We have not seen anything unexpected in our today’s tests. Like with Intel platforms, the frequency and timings of DDR3 SDRAM may have but a small effect on performance of the Socket AM3 platform. A modern processor has enough cache memory to smooth out any latency that occurs on the path that data takes towards the execution cores. Working in its nominal mode, our Socket AM3 system with a newest Phenom II X6 processor (which has 6 MB of L3 cache) would only get an average 2-3% faster at higher memory settings. The performance may increase up to 5% in some applications that operate with huge amounts of data but this doesn’t change the overall picture. When the system components were not overclocked, there was almost no difference as to what memory was installed: DDR3-1067 or DDR3-1333 or DDR3-1600. You only have to make sure that it works in dual-channel mode.
This rather boring situation can be enlivened somewhat by overclocking. AMD processors allow to overclock the memory controller and L3 cache separately from the execution cores. This overclocking is quite rewarding. Rated for 2.0 GHz, the Uncore part of the CPU can be clocked at much higher frequencies, which leads to a performance growth up to 5%. You shouldn’t neglect this if you really care about your computer’s memory performance.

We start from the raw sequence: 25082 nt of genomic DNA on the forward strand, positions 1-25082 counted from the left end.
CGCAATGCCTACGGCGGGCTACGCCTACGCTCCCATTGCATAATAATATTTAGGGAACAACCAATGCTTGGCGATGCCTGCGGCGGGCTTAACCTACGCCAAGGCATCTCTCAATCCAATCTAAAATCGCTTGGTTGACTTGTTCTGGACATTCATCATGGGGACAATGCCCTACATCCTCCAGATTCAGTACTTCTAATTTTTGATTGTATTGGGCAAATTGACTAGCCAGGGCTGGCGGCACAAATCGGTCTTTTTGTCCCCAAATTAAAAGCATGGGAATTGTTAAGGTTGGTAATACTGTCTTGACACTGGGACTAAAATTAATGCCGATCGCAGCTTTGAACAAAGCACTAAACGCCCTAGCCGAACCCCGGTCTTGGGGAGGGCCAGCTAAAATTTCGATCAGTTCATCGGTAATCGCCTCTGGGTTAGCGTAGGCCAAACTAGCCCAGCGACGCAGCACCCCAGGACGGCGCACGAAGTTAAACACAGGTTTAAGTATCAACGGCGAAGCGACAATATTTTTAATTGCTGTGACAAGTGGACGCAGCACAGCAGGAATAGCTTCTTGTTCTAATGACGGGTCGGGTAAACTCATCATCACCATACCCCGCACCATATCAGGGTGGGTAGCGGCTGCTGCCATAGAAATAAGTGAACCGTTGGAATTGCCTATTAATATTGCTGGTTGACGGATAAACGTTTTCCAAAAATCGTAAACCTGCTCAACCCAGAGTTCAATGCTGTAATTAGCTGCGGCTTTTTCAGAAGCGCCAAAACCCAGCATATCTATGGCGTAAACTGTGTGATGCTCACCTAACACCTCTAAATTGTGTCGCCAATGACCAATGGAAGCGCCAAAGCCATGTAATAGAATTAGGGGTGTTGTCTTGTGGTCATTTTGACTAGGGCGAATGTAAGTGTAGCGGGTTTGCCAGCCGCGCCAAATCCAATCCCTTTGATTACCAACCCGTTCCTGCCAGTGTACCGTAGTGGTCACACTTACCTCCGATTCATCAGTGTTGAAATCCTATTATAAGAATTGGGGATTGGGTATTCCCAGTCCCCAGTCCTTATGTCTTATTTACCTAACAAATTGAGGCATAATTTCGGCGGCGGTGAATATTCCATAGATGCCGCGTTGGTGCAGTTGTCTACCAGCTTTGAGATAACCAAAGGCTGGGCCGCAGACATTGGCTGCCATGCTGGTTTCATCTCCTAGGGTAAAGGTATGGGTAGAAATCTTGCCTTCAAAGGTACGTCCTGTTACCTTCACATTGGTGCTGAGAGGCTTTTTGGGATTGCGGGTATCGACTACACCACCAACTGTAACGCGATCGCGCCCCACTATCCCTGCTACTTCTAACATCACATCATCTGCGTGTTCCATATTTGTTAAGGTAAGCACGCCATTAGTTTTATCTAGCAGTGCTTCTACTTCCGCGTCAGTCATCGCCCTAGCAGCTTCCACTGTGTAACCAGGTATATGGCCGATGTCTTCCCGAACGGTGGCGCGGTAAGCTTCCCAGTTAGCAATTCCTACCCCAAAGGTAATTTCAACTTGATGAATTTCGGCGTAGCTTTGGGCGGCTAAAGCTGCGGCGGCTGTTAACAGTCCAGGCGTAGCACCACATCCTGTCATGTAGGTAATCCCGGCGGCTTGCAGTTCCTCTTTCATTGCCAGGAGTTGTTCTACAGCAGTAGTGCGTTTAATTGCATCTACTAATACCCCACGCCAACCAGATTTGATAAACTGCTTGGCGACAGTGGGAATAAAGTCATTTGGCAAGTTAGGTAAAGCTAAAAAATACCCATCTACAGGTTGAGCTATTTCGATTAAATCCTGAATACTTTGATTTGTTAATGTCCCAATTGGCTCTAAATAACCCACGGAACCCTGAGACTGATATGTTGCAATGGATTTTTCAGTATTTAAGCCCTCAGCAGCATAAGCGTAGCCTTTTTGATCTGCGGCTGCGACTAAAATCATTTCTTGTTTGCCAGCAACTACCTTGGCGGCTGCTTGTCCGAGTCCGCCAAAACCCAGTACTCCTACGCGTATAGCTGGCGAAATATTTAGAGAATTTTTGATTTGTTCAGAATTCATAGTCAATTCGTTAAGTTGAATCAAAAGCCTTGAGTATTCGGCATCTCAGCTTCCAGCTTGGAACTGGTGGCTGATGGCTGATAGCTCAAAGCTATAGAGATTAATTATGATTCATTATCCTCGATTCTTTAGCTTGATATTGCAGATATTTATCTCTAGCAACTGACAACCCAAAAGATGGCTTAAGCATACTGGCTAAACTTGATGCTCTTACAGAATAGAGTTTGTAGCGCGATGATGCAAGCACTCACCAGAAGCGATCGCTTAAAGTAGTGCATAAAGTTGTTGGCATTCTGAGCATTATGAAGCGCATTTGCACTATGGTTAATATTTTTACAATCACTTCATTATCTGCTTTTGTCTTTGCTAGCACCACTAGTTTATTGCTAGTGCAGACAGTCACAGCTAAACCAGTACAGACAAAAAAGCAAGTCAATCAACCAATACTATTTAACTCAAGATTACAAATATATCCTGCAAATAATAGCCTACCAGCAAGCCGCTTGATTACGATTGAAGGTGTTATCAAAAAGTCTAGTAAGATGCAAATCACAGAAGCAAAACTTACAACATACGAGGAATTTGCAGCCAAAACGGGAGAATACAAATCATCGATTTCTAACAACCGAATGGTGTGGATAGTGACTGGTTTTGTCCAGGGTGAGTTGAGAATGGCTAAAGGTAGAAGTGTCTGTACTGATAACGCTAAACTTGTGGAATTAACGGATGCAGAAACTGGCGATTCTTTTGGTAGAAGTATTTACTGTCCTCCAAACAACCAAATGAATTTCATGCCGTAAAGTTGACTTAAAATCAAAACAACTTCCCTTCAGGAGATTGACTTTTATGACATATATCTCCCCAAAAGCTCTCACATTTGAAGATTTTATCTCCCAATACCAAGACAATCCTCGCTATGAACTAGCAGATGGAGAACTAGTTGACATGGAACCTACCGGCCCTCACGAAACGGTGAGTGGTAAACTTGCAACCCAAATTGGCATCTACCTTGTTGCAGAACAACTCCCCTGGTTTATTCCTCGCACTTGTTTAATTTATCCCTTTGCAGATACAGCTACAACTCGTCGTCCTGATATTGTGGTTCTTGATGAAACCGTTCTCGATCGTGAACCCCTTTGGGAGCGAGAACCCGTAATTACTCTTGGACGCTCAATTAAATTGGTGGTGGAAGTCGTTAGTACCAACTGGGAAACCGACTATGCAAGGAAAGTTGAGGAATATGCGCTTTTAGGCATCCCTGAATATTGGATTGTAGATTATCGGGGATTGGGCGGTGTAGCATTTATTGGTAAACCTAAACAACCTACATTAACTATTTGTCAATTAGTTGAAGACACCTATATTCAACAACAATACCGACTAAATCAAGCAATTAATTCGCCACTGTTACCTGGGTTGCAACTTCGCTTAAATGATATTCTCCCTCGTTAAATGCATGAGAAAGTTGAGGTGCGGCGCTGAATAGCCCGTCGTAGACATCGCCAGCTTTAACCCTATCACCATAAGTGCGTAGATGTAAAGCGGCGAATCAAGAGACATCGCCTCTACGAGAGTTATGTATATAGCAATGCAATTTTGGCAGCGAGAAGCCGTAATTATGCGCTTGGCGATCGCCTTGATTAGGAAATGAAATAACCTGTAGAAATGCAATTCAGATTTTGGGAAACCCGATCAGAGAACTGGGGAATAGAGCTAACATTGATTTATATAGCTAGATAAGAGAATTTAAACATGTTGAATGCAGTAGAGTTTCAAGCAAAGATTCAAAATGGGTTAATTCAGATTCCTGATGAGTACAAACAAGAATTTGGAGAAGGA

When you increase the base clock rate, the frequencies of the execution cores and the Uncore part of the CPU grow up and higher DDR3 SDRAM frequencies become possible. Coupled with the increased gaps between the available memory frequencies, this makes the effect of different memory frequencies and timings easier to see. For example, the difference between the slowest and fastest memory mode at a base clock rate of 250 MHz amounts to an average 5%, reaching 8-9% in some applications. And we even could not start our system up using the fastest DDR3-2000 mode, which requires additional comments.
AMD and mainboard makers have assured users that new mainboards based on the AMD 890FX chipset support DDR3-2000 mode if used together with a Phenom II X6 series processor. However, this is just a marketing claim that is not well grounded. The sentence lacks an important reservation like “if the planets of the Solar system line up in a particular order” or something. During our tests we could only reach memory frequencies of 1800-1900 MHz which is the top limit you can expect from good hardware. Higher results are only possible if you carefully pick up the most overclocker-friendly samples of mainboards and, most importantly, processors.
Thus, most AMD users cannot benefit from high-speed memory available in shops today. They should not care to purchase overclocker-friendly modules with a rated frequency of higher than DDR3-1866 as they won’t be able to utilize the speed potential of such memory fully.